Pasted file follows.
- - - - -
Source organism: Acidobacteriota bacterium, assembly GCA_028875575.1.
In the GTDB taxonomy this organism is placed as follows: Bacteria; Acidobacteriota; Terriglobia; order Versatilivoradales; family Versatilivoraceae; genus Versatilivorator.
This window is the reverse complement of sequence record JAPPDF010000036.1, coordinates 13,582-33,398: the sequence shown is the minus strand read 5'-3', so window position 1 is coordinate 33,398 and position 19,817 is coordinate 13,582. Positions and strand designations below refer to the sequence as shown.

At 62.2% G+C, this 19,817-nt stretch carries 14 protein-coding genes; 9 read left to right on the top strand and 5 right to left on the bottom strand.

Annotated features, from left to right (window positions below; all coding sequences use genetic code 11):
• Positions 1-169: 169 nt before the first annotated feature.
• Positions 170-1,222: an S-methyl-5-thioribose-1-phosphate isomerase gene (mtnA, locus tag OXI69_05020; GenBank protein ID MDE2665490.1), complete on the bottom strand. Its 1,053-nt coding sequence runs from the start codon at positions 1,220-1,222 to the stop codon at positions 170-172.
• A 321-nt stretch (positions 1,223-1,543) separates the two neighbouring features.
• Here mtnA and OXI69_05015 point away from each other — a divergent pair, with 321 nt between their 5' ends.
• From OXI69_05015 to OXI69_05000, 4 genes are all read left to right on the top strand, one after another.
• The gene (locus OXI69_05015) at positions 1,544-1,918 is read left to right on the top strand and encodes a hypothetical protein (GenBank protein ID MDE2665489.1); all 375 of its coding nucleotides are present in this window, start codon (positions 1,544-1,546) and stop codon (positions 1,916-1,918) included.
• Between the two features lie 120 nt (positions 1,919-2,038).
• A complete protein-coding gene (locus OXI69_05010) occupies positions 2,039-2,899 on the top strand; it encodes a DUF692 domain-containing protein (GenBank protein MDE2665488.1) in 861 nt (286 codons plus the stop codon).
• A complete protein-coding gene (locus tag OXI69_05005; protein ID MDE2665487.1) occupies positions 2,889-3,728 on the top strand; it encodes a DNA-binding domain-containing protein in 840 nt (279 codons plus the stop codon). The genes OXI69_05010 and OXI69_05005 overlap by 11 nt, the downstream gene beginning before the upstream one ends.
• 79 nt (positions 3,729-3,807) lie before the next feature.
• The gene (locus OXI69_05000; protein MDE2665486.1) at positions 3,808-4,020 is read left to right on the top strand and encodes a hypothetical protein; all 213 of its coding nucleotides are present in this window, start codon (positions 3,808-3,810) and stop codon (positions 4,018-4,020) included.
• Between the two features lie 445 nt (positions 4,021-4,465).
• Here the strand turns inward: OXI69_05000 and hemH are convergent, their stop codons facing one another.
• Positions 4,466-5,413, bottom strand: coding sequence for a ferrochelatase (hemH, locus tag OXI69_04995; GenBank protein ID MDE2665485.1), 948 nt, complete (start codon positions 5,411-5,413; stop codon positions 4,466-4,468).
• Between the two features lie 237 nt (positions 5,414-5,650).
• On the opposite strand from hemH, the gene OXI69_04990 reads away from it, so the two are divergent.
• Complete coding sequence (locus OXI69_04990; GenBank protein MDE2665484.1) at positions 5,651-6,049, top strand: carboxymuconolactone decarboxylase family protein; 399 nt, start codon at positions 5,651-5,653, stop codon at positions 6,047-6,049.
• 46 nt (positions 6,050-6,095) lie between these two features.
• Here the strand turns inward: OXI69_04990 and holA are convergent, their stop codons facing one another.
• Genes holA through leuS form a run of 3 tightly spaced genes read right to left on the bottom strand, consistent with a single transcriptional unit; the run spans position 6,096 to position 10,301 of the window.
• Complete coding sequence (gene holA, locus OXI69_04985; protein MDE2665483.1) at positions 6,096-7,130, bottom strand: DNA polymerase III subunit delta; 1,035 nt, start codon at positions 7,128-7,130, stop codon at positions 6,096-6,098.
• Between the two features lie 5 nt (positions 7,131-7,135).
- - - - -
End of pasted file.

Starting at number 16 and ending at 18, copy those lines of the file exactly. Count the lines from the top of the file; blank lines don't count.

• The gene (locus OXI69_05000; protein MDE2665486.1) at positions 3,808-4,020 is read left to right on the top strand and encodes a hypothetical protein; all 213 of its coding nucleotides are present in this window, start codon (positions 3,808-3,810) and stop codon (positions 4,018-4,020) included.
• Between the two features lie 445 nt (positions 4,021-4,465).
• Here the strand turns inward: OXI69_05000 and hemH are convergent, their stop codons facing one another.